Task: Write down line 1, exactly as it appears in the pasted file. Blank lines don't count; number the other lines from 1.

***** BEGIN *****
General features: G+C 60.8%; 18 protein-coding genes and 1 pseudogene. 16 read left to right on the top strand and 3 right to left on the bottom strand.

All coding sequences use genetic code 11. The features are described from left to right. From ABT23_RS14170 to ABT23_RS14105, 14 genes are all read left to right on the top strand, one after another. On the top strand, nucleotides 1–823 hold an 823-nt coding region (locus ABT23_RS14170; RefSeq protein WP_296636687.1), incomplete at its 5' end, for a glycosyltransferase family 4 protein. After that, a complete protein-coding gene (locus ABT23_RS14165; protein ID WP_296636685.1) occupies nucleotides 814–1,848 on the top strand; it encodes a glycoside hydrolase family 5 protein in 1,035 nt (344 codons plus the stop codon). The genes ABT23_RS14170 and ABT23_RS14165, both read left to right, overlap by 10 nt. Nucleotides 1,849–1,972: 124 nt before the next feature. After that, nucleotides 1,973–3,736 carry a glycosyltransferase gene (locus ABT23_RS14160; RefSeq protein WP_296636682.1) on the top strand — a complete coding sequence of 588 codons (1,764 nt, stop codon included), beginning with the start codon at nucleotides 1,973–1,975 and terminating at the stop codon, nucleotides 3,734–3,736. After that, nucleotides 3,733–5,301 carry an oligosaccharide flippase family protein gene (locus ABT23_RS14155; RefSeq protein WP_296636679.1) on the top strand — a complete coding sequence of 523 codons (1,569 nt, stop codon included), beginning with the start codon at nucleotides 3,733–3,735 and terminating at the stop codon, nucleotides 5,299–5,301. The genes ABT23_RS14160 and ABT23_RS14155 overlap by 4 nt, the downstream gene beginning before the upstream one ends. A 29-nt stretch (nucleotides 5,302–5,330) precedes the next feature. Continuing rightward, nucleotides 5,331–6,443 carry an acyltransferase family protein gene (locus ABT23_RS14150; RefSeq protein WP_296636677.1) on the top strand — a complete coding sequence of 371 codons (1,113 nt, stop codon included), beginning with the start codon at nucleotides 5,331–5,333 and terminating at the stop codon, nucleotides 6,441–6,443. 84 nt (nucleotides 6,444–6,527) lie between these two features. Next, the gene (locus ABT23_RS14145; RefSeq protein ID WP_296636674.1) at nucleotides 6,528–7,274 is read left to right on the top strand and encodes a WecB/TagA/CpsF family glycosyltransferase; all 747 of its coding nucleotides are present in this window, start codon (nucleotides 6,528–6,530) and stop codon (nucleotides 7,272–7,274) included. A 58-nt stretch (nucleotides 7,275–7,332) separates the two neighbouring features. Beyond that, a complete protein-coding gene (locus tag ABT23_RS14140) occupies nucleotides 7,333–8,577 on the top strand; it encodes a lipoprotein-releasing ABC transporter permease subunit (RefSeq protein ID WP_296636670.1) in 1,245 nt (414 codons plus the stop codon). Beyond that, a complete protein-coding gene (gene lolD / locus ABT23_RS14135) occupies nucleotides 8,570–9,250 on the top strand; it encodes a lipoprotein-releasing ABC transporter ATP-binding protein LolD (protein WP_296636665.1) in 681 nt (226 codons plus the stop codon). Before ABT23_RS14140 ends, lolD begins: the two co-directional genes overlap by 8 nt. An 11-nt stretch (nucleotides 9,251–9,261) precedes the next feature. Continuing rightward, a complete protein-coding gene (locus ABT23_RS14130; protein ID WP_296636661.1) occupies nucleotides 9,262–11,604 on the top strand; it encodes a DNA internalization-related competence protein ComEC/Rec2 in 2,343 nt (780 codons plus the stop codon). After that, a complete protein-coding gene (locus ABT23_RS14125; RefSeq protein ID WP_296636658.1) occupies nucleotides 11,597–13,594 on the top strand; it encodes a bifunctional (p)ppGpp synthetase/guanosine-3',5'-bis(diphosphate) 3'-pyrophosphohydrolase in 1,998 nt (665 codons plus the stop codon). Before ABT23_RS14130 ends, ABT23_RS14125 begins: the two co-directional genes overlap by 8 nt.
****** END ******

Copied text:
General features: G+C 60.8%; 18 protein-coding genes and 1 pseudogene. 16 read left to right on the top strand and 3 right to left on the bottom strand.